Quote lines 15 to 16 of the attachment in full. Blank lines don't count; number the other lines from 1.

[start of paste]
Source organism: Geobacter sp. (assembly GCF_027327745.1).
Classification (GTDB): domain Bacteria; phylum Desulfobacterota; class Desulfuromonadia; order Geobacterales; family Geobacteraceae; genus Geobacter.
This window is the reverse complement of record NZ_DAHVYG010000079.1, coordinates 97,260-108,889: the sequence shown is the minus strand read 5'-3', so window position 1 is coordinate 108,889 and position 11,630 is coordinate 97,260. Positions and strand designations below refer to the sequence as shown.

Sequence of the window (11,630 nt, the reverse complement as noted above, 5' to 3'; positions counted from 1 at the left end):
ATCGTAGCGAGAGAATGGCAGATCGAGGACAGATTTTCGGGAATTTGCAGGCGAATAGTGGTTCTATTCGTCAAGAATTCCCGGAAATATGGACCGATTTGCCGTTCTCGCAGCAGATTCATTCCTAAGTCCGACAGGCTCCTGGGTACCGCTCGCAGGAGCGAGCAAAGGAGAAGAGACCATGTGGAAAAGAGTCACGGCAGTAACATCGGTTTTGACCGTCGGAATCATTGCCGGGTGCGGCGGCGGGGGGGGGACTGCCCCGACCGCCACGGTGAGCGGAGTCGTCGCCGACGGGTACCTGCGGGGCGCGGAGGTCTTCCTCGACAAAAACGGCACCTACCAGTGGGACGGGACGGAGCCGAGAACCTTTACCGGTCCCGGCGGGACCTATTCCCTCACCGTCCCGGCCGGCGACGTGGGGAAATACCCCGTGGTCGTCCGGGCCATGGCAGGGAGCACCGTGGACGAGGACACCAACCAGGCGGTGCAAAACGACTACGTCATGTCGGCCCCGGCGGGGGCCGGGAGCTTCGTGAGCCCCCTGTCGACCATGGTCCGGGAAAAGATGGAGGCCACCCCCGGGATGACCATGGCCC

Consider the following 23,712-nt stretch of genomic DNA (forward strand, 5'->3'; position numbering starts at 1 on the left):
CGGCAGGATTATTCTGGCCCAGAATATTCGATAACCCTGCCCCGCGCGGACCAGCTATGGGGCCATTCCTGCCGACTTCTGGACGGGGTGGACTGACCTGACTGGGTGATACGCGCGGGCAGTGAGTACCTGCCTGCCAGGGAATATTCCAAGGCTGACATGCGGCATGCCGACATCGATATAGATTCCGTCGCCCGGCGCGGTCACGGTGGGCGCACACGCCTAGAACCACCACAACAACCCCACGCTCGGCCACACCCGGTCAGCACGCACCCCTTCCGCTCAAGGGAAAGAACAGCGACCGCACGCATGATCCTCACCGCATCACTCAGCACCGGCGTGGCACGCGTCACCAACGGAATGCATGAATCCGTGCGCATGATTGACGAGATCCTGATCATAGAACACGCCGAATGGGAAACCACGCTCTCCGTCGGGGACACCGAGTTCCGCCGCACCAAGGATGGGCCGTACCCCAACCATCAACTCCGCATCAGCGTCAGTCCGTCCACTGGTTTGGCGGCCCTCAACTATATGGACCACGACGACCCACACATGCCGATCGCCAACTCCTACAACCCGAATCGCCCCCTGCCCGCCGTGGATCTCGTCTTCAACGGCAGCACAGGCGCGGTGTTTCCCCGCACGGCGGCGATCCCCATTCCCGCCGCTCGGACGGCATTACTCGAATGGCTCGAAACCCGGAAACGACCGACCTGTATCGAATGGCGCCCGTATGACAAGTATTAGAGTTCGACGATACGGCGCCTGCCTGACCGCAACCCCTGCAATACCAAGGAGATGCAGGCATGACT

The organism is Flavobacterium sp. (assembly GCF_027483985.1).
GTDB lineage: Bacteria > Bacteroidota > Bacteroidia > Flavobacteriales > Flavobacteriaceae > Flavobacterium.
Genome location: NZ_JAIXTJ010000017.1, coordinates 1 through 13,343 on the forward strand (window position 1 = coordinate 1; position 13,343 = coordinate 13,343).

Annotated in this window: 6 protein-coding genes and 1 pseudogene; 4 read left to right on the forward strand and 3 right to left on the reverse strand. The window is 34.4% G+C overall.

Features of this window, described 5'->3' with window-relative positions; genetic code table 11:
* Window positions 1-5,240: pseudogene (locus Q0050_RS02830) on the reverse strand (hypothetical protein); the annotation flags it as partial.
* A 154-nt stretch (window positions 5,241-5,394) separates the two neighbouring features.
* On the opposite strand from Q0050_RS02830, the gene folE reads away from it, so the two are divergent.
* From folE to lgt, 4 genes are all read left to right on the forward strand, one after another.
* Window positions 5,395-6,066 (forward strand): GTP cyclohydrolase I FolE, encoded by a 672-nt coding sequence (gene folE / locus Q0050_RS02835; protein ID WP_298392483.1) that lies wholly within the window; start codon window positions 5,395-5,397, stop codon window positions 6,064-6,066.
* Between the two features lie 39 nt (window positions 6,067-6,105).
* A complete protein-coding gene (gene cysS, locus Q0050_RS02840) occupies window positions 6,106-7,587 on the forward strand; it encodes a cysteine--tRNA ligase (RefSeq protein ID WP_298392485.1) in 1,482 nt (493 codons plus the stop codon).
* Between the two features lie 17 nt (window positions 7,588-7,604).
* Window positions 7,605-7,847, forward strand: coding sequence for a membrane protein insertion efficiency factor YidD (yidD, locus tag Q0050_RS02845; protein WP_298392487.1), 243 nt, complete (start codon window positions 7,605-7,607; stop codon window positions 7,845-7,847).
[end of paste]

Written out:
* On the opposite strand from Q0050_RS02830, the gene folE reads away from it, so the two are divergent.
* From folE to lgt, 4 genes are all read left to right on the forward strand, one after another.